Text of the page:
Big O, it’s SHOWTIME!!

The Big O

Initially created as a vehicle for toy robots from Bandai, Big O went on to become one of the most important giant robot cartoons of the past ten years. The series is heavily influenced by Western cultural icons such as Batman and contains numerous film noir tendencies. The creators pay homage to many mainstays of nostalgia TV such as Gerry Anderson programs (Captain Scarlet and the Mysterons, UFO) and classic anime like Gigantor and Gundam in the program making Big O as much of a celebration of the giant robot genre as anything else. Watching Big O feels like I’m playing with a box full of toys in my living room as a kid which is a lot of fun despite the fact that it makes absolutely no sense.

The animation studio, Sunrise, was heavily involved in the Bruce Timm Batman the Animated Series cartoon which may be why there are many similarities in architecture and character design. Keiichi Sato (City Hunter, Mazinkaiser) provided character design and director Kazuyoshi Katayama (Giant Robo, Appleseed) contributed a unique action-packed style to the program. Head writer Chiaki J. Konaka (Lain, Hellsing) crafted some of the most inspired and incomprehensible scripts I have ever witnessed (and I watch Dr Who). The combination of all three of these anime creators resulted in a fusion of familiar ideas and styles that was at once modern and unique as well as being retro.

The plot of the series involves negotiator Roger Smith who, along with the rest of the inhabitants of Paradigm City, has lost his memory. A massive catastrophic event transformed the world outside of the domed city into a bast wasteland and seems to have left the survivors in an amnesiac state. Roger Smith lives in a mansion with his butler Norman and girl robot R Dorothy. He drives an enormous armored limousine that makes the Batmobile look like a tricycle. Smith works with the police and has a strange ‘Deep Throat’-like informer who passes on cryptic information at a bar. Roger Smith also pilots a massive robot called Big O that he can call from his wrist radio by screaming ‘It’s SHOWTIME!!’ Each time he calls upon the robot, it burst from a hidden network of tunnels, destroying a random building on the process.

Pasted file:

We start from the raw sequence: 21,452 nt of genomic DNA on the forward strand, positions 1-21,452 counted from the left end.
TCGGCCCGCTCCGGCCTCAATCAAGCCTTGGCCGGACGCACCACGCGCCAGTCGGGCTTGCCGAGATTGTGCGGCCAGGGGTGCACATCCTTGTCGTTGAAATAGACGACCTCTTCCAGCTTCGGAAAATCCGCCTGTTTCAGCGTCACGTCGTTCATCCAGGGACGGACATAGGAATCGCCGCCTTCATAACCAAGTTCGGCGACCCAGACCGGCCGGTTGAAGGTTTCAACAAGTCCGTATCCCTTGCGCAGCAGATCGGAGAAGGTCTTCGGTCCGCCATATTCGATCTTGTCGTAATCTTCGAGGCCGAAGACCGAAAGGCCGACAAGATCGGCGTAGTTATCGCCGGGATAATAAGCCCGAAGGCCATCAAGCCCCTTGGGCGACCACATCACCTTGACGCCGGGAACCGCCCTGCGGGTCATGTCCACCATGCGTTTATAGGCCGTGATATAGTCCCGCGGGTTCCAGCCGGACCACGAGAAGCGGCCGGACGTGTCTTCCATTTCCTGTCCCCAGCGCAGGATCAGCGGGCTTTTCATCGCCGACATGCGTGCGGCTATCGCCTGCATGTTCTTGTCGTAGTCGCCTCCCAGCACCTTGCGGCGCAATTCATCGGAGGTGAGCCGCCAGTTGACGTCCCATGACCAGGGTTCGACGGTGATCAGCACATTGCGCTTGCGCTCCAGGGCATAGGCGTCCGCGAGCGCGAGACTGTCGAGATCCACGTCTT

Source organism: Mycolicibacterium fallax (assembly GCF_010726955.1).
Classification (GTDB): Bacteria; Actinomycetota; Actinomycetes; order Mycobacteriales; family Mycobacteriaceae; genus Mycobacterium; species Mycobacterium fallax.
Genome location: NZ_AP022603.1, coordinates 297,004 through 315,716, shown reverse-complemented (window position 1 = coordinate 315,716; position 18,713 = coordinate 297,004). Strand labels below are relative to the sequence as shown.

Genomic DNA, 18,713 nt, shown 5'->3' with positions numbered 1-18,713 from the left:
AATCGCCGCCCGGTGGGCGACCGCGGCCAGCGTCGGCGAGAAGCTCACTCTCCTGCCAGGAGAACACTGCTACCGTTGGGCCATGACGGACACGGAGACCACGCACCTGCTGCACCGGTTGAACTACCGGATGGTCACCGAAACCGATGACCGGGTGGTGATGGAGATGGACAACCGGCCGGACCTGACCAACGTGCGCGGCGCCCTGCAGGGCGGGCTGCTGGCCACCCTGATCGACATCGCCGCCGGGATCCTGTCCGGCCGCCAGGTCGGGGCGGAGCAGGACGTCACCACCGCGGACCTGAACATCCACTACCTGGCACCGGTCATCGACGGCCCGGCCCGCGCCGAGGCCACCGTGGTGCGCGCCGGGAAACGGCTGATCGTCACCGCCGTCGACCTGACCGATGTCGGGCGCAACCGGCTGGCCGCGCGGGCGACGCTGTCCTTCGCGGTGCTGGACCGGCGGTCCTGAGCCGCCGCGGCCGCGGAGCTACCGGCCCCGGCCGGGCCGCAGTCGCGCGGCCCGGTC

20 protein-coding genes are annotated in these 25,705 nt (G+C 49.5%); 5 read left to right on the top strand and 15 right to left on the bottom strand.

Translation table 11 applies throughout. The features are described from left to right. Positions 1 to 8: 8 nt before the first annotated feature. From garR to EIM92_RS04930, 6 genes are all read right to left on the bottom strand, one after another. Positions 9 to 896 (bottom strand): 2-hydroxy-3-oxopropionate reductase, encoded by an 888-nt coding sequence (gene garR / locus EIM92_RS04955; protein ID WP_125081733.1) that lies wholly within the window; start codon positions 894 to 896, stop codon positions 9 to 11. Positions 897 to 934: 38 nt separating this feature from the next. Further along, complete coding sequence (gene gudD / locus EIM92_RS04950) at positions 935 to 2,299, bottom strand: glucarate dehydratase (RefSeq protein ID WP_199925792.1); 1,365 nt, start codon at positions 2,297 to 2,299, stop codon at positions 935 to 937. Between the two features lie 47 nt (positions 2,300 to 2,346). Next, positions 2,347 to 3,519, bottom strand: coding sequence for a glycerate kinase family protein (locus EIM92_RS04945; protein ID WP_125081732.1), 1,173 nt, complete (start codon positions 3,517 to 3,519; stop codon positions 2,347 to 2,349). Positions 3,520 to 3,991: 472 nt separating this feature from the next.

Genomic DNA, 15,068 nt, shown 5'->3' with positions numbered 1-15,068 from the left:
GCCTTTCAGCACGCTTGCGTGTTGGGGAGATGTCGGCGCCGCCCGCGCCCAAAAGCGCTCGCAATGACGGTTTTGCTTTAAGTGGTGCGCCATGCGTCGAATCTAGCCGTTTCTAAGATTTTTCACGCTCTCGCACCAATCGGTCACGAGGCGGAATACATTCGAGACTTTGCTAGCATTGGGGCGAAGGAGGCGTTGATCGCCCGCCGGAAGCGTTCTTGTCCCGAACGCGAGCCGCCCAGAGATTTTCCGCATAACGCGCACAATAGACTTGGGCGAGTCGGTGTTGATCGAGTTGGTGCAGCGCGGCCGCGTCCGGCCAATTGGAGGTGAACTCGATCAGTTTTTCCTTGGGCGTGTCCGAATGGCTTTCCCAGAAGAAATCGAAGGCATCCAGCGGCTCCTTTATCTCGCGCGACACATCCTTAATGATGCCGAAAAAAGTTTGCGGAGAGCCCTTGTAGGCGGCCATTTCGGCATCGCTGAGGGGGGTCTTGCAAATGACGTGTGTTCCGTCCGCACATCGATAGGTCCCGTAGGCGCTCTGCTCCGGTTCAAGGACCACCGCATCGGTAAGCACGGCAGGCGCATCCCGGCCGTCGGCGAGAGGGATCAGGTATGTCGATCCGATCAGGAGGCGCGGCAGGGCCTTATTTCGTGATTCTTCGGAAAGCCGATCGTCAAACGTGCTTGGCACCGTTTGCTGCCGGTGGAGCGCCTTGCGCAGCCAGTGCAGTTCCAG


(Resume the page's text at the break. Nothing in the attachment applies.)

One often wonders how Paradigm City can survive Big O’s battles.

Big O Vs. Big Duo

As the series progressed a vast conspiracy developed involving other giant robots (called Mega Deuces) and tomato farming.

Big O found modest success in Japan but made a major impact when it aired on Cartoon Network’s late night Adult Swim slot. It was like a forgotten cartoon from my childhood had been discovered and re-aired in the wee hours, making me wonder if I was dreaming it all along. I felt as if Cartoon Network had unearthed a sixth Force Five series. The 13 episode series was in fact so successful that Cartoon Network co-produced a follow-up series of 13 additional episodes which were sadly less of a hit than the first.

It’s difficult to pin down what the appeal of Big O is. Perhaps the ultra-violence of the robot battles is what initially attracted me, but the bizarre almost labyrinthine plots kept me glued to the screen each week. There was also the incredibly odd logic of the program to contend with. In what way was Roger Smith a ‘negotiator’?? Why did he scream ‘people cannot be ruled by their memories!!’? Each time Roger Smith jumps into the seat of Big O he is greeted by the message: “Cast in the name of God, ye not guilty.” – apparently the same phrase carved onto the sword of the pulp barbarian Conan.

It was all very strange.

In 2001, Big O arrived at just the right time. While the cool kids were still jiving off of Cowboy Bebop (premiered just one month prior) and Fooly Cooly had yet to arrive in 2003, Big O was a custom-made vintage cartoon that never was gift-wrapped from another dimension.


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